This would have the "weak" label for a long trade, and the label would be applied to the Market Profile data that immediately precedes this price action. On the other side, a short labelled chart typically looks like this.
As can be seen, trading "against the label" offers few opportunities for profitable entries/exits. My hope is that a "dictionary" of long/short biased Market Profile patterns can be discovered using the ideas/code in the links above. For completeness, the following chart is typical of price action which does not meet the looped code bias for either long or short.

It is easy to envisage trading this type of price action by fading moves that go outside the "value area" of a Market Profile chart.

More in due course.


Friday, 27 August 2021

Another Iterative Improvement of my Volume/Market Profile Charts

Below is a screenshot of this new chart version, of today's (Friday's) price action at a 10 minute bar scale:

Just by looking at the chart it might not be obvious to readers what has changed, so the changes are detailed below.

The first change is in how the volume profile (the horizontal histogram on the left) is calculated. The "old" version of the chart calculates the profile by assuming the "model" that tick volume for each 10 minute bar is normally distributed across the high/low range of the bar, and then the profile histogram is the accumulation of these individual, 10 minute, normally distributed "mini profiles." A more complete description of this is given in my Market Profile Chart in Octave blog post, with code.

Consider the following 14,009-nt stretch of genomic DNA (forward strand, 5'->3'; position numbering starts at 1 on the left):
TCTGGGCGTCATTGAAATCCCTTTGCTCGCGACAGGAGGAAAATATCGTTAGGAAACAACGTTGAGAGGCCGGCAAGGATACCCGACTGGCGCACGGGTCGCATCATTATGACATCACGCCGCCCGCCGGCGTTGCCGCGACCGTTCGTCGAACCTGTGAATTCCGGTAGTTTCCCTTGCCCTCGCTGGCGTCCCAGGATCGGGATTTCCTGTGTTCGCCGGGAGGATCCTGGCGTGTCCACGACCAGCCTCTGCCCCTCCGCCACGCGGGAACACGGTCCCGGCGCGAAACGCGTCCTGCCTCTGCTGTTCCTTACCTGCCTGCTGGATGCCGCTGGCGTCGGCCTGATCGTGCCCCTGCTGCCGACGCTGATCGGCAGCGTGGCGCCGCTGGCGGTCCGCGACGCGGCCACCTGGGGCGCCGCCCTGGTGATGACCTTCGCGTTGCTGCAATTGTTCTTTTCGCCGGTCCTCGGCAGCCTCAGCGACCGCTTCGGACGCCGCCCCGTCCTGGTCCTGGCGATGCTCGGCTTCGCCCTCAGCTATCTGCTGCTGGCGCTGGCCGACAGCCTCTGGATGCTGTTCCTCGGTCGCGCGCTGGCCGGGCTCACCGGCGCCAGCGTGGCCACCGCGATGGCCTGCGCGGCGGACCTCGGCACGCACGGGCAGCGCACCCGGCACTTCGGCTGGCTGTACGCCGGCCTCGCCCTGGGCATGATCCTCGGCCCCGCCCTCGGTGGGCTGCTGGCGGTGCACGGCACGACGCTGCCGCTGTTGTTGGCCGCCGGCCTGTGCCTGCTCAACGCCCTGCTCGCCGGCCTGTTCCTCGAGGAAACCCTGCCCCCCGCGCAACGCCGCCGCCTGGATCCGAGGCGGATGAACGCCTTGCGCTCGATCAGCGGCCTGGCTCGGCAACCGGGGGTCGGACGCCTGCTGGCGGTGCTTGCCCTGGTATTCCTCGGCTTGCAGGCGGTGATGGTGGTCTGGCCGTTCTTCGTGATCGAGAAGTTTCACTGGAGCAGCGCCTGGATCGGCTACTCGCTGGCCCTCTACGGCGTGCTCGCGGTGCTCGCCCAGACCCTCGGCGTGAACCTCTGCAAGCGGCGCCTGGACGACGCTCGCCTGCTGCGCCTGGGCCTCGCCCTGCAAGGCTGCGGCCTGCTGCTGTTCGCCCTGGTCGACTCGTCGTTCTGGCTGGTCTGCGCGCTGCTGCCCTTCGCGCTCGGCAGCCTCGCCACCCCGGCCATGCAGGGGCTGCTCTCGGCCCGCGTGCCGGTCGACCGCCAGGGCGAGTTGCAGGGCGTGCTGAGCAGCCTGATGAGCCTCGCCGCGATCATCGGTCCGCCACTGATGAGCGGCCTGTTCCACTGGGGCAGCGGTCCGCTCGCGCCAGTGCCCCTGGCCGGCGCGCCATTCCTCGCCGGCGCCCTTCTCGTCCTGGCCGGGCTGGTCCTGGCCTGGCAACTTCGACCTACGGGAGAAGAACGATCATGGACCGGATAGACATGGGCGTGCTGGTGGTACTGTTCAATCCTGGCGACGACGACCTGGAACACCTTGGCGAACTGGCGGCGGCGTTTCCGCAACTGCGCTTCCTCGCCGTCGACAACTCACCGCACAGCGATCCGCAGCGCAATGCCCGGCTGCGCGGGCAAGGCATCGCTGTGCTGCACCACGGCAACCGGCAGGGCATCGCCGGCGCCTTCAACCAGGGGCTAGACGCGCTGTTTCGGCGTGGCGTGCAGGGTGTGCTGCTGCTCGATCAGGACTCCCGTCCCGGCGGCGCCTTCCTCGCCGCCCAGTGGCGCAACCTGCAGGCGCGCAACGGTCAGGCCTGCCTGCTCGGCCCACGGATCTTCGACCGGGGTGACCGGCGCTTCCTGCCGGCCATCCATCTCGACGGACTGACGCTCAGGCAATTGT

The new approach is more data centric rather than model based. Every 10 minutes, instead of downloading the 10 minute OHLC and tick volume, the last 10 minutes worth of 5 second OHLC and tick volume is downloaded. The whole tick volume of each 5 second period is assigned to a price level equivalent to the Typical price (rounded to the nearest pip) of said 5 second period, and the volume profile is then the accumulation of these volume ticks per price level. I think this is a much more accurate reflection of the price levels at which tick volume actually occurred compared to the old, model based charts. This second screenshot is of the old chart over the exact same price data as the first, improved version of the chart.

It can be seen that the two volume profile histograms of the respective charts differ from each other in terms of their overall shape and the number and price levels of peaks (Points of Control) and troughs (Low Volume Nodes).

The second change in the new chart is in how the background heatmap is plotted. The heatmap is a different presentation of the volume profile whereby higher volume price levels are shown by the brighter yellow colours. The old chart only displays the heatmap associated with the latest calculated volume profile histogram, which is projected back in time. This is, of course, a form of lookahead bias when plotting past prices over the latest heatmap. The new chart solves this by plotting a "rolling" version of the heatmap which reflects the volume profile that was in force at the time each 10 minute OHLC candle formed. It is easy to see how the Points of Control and Low Volume Nodes price levels ebb and flow throughout the trading day.

The third change, which naturally followed on from the downloading of 5 second data, is in the plotting of the candlesticks. Rather than having a normal, open to close candlestick body, the candlesticks show the "mini volume profiles" of the tick volume within each bar, plotted via Octave's patch function. The white candlestick wicks indicate the usual high/low range, and the open and close levels are shown by grey and black dots respectively. This is more clearly seen in the zoomed in screenshot below.

I wanted to plot these types of bars because recently I have watched some trading webcasts, which talked about "P", "b" and "D" shaped bar profiles at "areas of interest." The upshot of these webcasts is that, in general, a "P" bar is bullish, a "b" is bearish and a "D" is "in balance" when they intersect an "area of interest" such as Point of Control, Low Volume Node, support and resistance etc. This is supposed to be indicative of future price direction over the immediate short term. With this new version of chart, I shall be in a position to investigate these claims for myself.